Existing energy policies remain well short of achieving a rapid transformation to a low carbon system of energy supply. One of the principal reasons has been political resistance from incumbent fossil fuel industries. In this paper Christian examines the role of business actors in the US energy sector and asks what should policymakers do? Drawing on new empirical data, primarily semi-structured interviewers with business actors across the US energy sector, he argues that there are specific strategies policymakers can employ to help overcome the resistance from incumbent fossil fuel industries. Specifically these are to: entrench and build existing interests via targeted sector specific policies; exploit inter-industry and intra-industry divisions; and shift existing interests with policies that induce changes in industry investment and structure.
About the speaker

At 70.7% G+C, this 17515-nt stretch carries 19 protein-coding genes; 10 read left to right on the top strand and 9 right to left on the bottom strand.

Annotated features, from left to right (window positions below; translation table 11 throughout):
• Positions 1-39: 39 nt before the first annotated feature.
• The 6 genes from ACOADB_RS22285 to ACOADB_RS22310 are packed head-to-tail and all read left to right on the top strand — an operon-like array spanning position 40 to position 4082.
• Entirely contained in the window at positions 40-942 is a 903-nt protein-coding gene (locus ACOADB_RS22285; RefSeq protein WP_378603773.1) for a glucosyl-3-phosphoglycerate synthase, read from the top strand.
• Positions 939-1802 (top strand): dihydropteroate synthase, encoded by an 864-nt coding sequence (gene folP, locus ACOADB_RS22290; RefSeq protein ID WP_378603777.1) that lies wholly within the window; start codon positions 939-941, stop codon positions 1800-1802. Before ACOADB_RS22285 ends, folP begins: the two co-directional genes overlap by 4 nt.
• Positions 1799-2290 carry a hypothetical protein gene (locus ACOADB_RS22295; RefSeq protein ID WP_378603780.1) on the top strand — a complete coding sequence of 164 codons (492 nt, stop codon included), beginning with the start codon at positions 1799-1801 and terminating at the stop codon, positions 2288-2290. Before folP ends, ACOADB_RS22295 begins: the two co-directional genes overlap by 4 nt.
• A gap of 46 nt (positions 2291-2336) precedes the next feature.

Dr. Christian Downie is an Australian Research Council DECRA Fellow (2018-2021) in the School of Regulation and Global Governance at The Australian National University. He was previously a Vice Chancellor’s Postdoctoral Fellow at the University of New South Wales. Christian has worked as a foreign policy advisor to the Australian Government’s Department of the Prime Minister and Cabinet and a climate policy advisor to the Department of Climate Change. He has spent time teaching or researching at the Massachusetts Institute of Technology, the London School of Economics, and in policy think tanks in Canberra and Washington D.C. Christian is the author of more than 20 peer-reviewed journal articles and book chapters including publications in Global Environmental Politics, Energy Policy, Global Governance, International Affairs, and Third World Quarterly. His first book, The Politics of Climate Change Negotiations, was published in 2014.